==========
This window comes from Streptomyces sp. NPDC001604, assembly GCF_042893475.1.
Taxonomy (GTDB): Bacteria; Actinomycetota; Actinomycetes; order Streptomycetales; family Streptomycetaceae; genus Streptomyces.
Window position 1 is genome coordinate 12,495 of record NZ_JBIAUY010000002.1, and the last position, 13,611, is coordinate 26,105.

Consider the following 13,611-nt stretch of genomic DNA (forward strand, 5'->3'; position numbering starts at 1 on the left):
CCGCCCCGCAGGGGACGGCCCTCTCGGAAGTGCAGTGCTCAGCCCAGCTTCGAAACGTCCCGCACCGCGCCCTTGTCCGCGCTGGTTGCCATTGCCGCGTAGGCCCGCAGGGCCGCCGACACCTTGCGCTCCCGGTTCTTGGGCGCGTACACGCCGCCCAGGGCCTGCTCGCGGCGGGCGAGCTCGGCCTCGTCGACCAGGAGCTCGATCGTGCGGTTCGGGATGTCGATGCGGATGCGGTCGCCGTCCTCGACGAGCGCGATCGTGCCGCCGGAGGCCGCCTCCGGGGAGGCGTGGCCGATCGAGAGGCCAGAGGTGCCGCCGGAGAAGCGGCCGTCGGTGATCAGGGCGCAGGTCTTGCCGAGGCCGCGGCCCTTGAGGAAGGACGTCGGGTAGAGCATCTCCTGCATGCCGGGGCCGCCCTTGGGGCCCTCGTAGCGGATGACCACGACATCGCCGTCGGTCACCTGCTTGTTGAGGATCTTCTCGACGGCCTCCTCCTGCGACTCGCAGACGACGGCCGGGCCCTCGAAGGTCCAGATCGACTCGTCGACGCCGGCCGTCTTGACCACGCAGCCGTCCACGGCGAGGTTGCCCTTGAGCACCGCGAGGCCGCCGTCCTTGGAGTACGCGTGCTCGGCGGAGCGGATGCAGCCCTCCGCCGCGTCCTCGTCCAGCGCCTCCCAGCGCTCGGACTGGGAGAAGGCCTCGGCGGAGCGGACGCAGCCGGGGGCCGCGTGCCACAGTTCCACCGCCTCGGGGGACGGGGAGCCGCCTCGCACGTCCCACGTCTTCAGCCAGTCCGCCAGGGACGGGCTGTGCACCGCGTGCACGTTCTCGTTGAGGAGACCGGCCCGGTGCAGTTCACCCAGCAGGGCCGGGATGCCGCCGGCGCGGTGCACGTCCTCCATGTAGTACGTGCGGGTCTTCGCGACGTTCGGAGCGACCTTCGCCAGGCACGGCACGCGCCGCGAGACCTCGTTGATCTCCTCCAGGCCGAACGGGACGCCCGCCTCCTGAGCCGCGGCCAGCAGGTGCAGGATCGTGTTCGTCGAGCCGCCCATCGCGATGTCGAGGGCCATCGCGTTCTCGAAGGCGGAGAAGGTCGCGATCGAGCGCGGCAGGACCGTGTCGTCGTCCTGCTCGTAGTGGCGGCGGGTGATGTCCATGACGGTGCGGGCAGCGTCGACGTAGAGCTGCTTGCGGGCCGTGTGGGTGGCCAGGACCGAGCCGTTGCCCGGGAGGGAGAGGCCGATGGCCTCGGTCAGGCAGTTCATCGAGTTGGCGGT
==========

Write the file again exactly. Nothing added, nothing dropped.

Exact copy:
This window comes from Streptomyces sp. NPDC001604, assembly GCF_042893475.1.
Taxonomy (GTDB): Bacteria; Actinomycetota; Actinomycetes; order Streptomycetales; family Streptomycetaceae; genus Streptomyces.
Window position 1 is genome coordinate 12,495 of record NZ_JBIAUY010000002.1, and the last position, 13,611, is coordinate 26,105.

Consider the following 13,611-nt stretch of genomic DNA (forward strand, 5'->3'; position numbering starts at 1 on the left):
CCGCCCCGCAGGGGACGGCCCTCTCGGAAGTGCAGTGCTCAGCCCAGCTTCGAAACGTCCCGCACCGCGCCCTTGTCCGCGCTGGTTGCCATTGCCGCGTAGGCCCGCAGGGCCGCCGACACCTTGCGCTCCCGGTTCTTGGGCGCGTACACGCCGCCCAGGGCCTGCTCGCGGCGGGCGAGCTCGGCCTCGTCGACCAGGAGCTCGATCGTGCGGTTCGGGATGTCGATGCGGATGCGGTCGCCGTCCTCGACGAGCGCGATCGTGCCGCCGGAGGCCGCCTCCGGGGAGGCGTGGCCGATCGAGAGGCCAGAGGTGCCGCCGGAGAAGCGGCCGTCGGTGATCAGGGCGCAGGTCTTGCCGAGGCCGCGGCCCTTGAGGAAGGACGTCGGGTAGAGCATCTCCTGCATGCCGGGGCCGCCCTTGGGGCCCTCGTAGCGGATGACCACGACATCGCCGTCGGTCACCTGCTTGTTGAGGATCTTCTCGACGGCCTCCTCCTGCGACTCGCAGACGACGGCCGGGCCCTCGAAGGTCCAGATCGACTCGTCGACGCCGGCCGTCTTGACCACGCAGCCGTCCACGGCGAGGTTGCCCTTGAGCACCGCGAGGCCGCCGTCCTTGGAGTACGCGTGCTCGGCGGAGCGGATGCAGCCCTCCGCCGCGTCCTCGTCCAGCGCCTCCCAGCGCTCGGACTGGGAGAAGGCCTCGGCGGAGCGGACGCAGCCGGGGGCCGCGTGCCACAGTTCCACCGCCTCGGGGGACGGGGAGCCGCCTCGCACGTCCCACGTCTTCAGCCAGTCCGCCAGGGACGGGCTGTGCACCGCGTGCACGTTCTCGTTGAGGAGACCGGCCCGGTGCAGTTCACCCAGCAGGGCCGGGATGCCGCCGGCGCGGTGCACGTCCTCCATGTAGTACGTGCGGGTCTTCGCGACGTTCGGAGCGACCTTCGCCAGGCACGGCACGCGCCGCGAGACCTCGTTGATCTCCTCCAGGCCGAACGGGACGCCCGCCTCCTGAGCCGCGGCCAGCAGGTGCAGGATCGTGTTCGTCGAGCCGCCCATCGCGATGTCGAGGGCCATCGCGTTCTCGAAGGCGGAGAAGGTCGCGATCGAGCGCGGCAGGACCGTGTCGTCGTCCTGCTCGTAGTGGCGGCGGGTGATGTCCATGACGGTGCGGGCAGCGTCGACGTAGAGCTGCTTGCGGGCCGTGTGGGTGGCCAGGACCGAGCCGTTGCCCGGGAGGGAGAGGCCGATGGCCTCGGTCAGGCAGTTCATCGAGTTGGCGGT